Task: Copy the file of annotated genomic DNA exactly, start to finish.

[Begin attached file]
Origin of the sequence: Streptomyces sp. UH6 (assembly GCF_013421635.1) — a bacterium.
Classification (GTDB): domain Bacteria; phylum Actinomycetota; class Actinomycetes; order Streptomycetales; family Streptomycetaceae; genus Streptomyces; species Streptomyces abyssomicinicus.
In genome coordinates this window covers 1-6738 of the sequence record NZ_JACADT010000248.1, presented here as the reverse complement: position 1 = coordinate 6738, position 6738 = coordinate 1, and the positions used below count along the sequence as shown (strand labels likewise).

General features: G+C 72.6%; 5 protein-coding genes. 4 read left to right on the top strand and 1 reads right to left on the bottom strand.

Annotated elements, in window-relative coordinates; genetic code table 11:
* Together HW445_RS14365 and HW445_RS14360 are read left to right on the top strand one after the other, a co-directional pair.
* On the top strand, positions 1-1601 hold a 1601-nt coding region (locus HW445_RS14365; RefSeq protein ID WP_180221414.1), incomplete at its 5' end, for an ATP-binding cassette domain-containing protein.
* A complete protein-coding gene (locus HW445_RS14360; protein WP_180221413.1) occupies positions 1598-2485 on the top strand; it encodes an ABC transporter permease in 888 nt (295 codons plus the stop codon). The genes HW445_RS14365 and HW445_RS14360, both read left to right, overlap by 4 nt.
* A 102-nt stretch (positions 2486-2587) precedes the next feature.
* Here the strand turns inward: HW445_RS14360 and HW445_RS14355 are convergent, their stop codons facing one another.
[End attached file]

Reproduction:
Origin of the sequence: Streptomyces sp. UH6 (assembly GCF_013421635.1) — a bacterium.
Classification (GTDB): domain Bacteria; phylum Actinomycetota; class Actinomycetes; order Streptomycetales; family Streptomycetaceae; genus Streptomyces; species Streptomyces abyssomicinicus.
In genome coordinates this window covers 1-6738 of the sequence record NZ_JACADT010000248.1, presented here as the reverse complement: position 1 = coordinate 6738, position 6738 = coordinate 1, and the positions used below count along the sequence as shown (strand labels likewise).

General features: G+C 72.6%; 5 protein-coding genes. 4 read left to right on the top strand and 1 reads right to left on the bottom strand.

Annotated elements, in window-relative coordinates; genetic code table 11:
* Together HW445_RS14365 and HW445_RS14360 are read left to right on the top strand one after the other, a co-directional pair.
* On the top strand, positions 1-1601 hold a 1601-nt coding region (locus HW445_RS14365; RefSeq protein ID WP_180221414.1), incomplete at its 5' end, for an ATP-binding cassette domain-containing protein.
* A complete protein-coding gene (locus HW445_RS14360; protein WP_180221413.1) occupies positions 1598-2485 on the top strand; it encodes an ABC transporter permease in 888 nt (295 codons plus the stop codon). The genes HW445_RS14365 and HW445_RS14360, both read left to right, overlap by 4 nt.
* A 102-nt stretch (positions 2486-2587) precedes the next feature.
* Here the strand turns inward: HW445_RS14360 and HW445_RS14355 are convergent, their stop codons facing one another.